I returned to Tavira with a planned stay of two weeks with the main objective of exploring more about the house we had seen in February. I also wanted to see what other properties were on the market in case this house didn’t make the grade.
Tavira still lived up to our first impressions. Everyone was so friendly and there was a warm atmosphere everywhere generated by the locals. Even though I’m used to travelling alone in different countries with my previous work I felt exceptionally comfortable exploring and eating out alone in the many good restaurants.
I met an excellent architect with whom I shared my initial ideas of how the property could be transformed. I learned from her that unlike many other countries you can approach the local Camara (Council Chambers) in Portugal with a planning proposal before you purchase the property. This means you can know what is or isn’t possible before you go ahead and purchase. If approved you get a building licence which is valid for one year.
The length of time it takes to get a decision from the Camara varies a lot depending on the district but Tavira is good, committing to a decision and an answer within 20 working days.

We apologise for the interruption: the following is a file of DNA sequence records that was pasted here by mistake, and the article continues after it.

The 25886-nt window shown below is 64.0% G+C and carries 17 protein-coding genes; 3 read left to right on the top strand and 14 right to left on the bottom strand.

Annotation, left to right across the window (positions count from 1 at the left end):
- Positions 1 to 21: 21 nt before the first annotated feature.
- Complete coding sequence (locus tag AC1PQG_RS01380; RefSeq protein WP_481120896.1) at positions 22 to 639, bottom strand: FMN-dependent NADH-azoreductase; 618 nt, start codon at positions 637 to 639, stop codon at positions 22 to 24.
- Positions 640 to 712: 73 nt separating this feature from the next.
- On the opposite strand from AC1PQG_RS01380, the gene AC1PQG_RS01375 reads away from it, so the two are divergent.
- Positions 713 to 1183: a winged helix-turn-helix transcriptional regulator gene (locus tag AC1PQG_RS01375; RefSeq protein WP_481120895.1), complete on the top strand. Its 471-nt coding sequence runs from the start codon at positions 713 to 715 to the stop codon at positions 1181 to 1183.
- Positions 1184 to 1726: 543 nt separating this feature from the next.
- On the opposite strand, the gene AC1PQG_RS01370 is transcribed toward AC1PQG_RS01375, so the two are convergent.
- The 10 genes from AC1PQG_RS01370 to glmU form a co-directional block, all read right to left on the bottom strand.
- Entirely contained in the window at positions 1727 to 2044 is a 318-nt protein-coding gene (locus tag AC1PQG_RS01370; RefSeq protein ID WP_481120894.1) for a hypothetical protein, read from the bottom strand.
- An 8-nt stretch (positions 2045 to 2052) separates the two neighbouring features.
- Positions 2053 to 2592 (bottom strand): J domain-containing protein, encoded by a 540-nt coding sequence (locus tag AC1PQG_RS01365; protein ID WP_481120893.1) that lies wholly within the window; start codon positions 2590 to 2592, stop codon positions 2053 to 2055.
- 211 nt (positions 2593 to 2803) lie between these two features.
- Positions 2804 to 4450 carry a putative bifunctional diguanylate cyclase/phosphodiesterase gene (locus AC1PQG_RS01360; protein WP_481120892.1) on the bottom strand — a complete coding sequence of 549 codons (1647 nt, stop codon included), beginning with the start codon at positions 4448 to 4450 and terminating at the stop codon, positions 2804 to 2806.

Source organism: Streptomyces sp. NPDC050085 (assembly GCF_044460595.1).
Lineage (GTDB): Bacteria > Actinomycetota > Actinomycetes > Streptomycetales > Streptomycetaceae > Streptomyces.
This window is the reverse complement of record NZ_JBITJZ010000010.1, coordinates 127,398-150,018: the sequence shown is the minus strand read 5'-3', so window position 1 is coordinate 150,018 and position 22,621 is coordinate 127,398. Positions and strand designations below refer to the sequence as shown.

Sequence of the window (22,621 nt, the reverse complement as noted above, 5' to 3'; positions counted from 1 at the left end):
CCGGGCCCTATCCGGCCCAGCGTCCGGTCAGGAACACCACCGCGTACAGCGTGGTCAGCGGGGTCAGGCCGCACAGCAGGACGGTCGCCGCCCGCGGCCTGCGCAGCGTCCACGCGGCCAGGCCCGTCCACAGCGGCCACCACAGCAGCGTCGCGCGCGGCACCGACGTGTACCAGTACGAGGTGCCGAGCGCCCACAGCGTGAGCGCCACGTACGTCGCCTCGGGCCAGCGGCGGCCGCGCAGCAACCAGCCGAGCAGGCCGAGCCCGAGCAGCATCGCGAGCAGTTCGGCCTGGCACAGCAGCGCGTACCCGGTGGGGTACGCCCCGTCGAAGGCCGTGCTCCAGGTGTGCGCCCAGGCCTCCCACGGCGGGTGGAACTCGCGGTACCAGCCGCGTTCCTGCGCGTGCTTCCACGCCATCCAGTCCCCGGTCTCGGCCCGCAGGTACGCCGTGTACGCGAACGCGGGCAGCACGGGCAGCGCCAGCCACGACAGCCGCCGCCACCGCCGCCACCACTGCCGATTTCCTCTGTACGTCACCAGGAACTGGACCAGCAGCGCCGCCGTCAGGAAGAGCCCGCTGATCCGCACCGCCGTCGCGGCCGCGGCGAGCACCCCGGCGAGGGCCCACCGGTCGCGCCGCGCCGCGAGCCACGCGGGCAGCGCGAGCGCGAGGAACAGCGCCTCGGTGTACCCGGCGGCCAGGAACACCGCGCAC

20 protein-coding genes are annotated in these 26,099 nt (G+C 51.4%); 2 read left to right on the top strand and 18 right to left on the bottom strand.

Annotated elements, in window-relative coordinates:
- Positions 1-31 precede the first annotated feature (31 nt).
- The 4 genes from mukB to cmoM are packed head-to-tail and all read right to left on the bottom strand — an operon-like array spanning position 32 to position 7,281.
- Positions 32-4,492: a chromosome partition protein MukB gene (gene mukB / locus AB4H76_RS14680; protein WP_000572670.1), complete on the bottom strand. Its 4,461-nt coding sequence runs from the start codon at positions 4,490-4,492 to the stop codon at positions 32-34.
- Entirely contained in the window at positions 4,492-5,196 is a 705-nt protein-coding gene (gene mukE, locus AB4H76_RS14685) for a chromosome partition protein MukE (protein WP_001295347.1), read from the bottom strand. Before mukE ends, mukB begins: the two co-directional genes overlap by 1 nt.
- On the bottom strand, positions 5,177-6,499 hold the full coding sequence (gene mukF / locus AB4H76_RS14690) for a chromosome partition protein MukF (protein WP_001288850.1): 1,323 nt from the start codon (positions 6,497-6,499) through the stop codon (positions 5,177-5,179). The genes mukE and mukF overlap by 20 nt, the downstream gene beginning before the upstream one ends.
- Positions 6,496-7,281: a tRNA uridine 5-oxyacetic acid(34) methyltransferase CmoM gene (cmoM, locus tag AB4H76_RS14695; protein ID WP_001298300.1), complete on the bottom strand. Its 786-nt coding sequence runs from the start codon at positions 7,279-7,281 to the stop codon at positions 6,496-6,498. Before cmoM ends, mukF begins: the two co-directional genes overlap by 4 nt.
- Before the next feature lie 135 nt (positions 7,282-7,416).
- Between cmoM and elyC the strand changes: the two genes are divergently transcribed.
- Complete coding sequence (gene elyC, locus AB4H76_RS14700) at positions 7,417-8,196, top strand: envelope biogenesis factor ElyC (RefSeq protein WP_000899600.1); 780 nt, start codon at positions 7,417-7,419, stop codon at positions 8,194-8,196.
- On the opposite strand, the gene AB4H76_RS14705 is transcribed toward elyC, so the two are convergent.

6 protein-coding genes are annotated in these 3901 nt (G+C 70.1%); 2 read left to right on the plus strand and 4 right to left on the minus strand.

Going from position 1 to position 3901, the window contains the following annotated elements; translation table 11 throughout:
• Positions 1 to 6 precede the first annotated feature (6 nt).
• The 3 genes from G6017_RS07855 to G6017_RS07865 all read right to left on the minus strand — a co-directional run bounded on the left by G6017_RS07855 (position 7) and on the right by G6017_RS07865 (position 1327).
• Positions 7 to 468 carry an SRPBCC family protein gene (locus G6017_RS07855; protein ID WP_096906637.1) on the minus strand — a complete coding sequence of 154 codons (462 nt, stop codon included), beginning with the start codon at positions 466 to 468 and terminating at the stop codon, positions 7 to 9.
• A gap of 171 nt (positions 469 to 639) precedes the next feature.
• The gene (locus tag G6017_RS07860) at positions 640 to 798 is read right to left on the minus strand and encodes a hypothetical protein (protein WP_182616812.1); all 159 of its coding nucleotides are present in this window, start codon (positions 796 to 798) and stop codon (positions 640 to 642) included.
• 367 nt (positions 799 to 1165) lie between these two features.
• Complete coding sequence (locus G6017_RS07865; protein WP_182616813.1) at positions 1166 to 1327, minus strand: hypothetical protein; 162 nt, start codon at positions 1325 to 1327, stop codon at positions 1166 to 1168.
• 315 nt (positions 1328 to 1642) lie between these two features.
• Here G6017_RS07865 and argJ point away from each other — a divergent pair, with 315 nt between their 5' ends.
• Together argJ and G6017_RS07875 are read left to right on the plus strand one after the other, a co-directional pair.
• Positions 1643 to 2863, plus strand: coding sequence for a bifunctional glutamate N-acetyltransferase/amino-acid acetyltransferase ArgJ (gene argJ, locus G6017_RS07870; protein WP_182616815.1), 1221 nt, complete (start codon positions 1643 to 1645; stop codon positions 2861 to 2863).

Our architect suggested that she made a preliminary meeting with the Tavira planning office to discuss our ideas before putting in the formal proposal to reduce our financial outlay before we knew their thoughts. This was a good idea and we agreed for her to go ahead.
I’m extremely supportive of the East Algarve’s government policy which is to preserve the tradition and aesthetics of the area by not allowing any radical changes to old buildings or allow over development or high rise buildings. Not only does this preserve the beauty of the area but it also gives confidence to prospective buyers that the area will remain much the same.
Our architect couldn’t get an appointment until after the date I returned to Norway so I reluctantly left Tavira in mid-March with a plan to return the following month.